Should we be encouraging green walls within cities?
29 November 2019
"Green walls reduce air temperature, lower air pollution, purify the air by reducing dust and fuel emissions and release oxygen, as well as act as sound and heat insulators on buildings."
This week, plans were unveiled for a 36-storey tower within the City of London. The building has been designed by Eric Parry and will consist of a 60,000sq m building, and a public viewing platform with the main feature being a huge vertical green wall spanning the entire external façade. Plans are set to be submitted soon and if approved it is set to be the UK’s tallest ‘hanging garden’.
The application follows plans for a new hotel, also submitted to the City of London last week. The 10-storey hotel will have 382 bedrooms and the largest living green wall in Europe with over 400,000 living plants and a living meadow on the roof and will be located next to St Pauls Cathedral. Not only is it an innovative design, the proposed green wall is predicted to absorb 8 tonnes of the city’s emissions, release 6 tonnes of oxygen and reduce the temperature by between 3- 5 degrees!
Green walls reduce air temperature, lower air pollution, purify the air by reducing dust and fuel emissions and release oxygen, as well as act as sound and heat insulators on buildings. Studies have also shown that green walls help to reduce stress and anxiety and provide a sense of well-being. They also provide the opportunity for crucial biodiversity in the heart of cities, where space tends to be more precious and limited.
The use of green walls and ‘vertical forests’ within cities has already proven successful in reducing carbon emissions, such as the renowned 'Bosco Verticale' in Milan, which was built in 2015 and is home to 730 trees and 16,000 plants on two residential towers, creating a biological habitat of around 40,000sq m. Vertical forests help to lower humidity, take in CO2 and produce O2, creating micro climates, as well as new habitats for wildlife, flora and fauna.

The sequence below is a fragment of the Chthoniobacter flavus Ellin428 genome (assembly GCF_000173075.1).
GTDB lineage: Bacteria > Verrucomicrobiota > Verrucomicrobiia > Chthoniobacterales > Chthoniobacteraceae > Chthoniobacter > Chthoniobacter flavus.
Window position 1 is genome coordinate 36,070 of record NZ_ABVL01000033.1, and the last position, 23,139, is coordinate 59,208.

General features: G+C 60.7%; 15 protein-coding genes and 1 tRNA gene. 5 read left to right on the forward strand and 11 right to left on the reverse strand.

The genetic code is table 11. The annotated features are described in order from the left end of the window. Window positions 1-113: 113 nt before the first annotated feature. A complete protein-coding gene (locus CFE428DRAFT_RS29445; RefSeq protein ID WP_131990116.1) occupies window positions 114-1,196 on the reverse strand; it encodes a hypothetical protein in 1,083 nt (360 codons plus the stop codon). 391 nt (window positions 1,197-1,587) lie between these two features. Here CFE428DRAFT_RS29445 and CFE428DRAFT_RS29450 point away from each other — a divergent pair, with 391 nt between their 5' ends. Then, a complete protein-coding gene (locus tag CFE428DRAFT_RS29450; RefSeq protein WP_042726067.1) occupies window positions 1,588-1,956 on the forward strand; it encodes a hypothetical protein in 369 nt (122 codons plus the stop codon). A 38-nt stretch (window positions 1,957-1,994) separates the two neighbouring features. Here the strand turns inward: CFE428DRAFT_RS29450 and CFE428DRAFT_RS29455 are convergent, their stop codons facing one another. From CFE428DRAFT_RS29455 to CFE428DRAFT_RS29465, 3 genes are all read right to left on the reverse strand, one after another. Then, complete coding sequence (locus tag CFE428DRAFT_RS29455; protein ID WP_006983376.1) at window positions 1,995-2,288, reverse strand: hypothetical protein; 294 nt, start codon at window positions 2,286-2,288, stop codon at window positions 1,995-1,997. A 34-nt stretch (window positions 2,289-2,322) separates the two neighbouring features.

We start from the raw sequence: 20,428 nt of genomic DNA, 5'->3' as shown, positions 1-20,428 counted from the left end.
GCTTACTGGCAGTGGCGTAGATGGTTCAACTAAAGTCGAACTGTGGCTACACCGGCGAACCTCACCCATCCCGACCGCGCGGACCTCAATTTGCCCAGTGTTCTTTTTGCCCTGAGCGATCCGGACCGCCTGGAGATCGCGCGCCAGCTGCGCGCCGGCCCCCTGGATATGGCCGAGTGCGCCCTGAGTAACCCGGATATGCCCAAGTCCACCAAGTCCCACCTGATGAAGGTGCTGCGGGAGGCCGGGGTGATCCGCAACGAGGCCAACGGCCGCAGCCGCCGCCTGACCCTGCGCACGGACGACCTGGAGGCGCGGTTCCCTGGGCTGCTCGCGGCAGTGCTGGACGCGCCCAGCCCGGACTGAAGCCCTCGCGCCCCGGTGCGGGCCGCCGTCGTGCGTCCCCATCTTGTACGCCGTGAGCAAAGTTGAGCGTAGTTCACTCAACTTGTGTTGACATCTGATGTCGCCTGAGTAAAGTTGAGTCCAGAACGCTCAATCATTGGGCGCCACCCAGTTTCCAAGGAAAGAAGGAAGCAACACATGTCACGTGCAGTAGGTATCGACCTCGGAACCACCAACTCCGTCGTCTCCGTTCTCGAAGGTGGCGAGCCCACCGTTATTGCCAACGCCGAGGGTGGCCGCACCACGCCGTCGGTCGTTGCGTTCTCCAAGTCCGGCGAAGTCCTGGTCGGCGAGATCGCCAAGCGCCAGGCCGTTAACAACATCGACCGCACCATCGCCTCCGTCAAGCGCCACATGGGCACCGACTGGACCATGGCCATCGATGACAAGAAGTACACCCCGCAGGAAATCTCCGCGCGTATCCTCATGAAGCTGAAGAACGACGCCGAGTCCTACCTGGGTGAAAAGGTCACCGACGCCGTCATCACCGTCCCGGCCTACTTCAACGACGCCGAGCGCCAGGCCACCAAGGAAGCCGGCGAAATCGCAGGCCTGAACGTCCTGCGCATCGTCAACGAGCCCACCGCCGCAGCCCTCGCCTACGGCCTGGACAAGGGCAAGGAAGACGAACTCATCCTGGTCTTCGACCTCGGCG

The use of green walls within development should be actively welcomed in terms of their proven positive climate impacts. However, green walls can have a number of concerns for councils and developers. A green wall is ‘living’, so it is constantly changing. The type of plants proposed is a key factor, as it establishes the look of a building throughout the seasons. Also, the cost of maintenance of green walls will be high so it begs the question – is this something developers will want to adhere too?
In a time when we are having city wide climate change protests and Extinction Rebellion are campaigning to reach zero carbon targets by 2025, we should be looking at all options to help transform developments in both the sense of pioneering design and helping to lower our country’s pollution targets. So, when climate change is the hot topic, temperatures are rising and air pollution is worsening, could green living walls be a short-term answer to our growing climate issues within our major cities?
Georgia Goff, Planning Assistant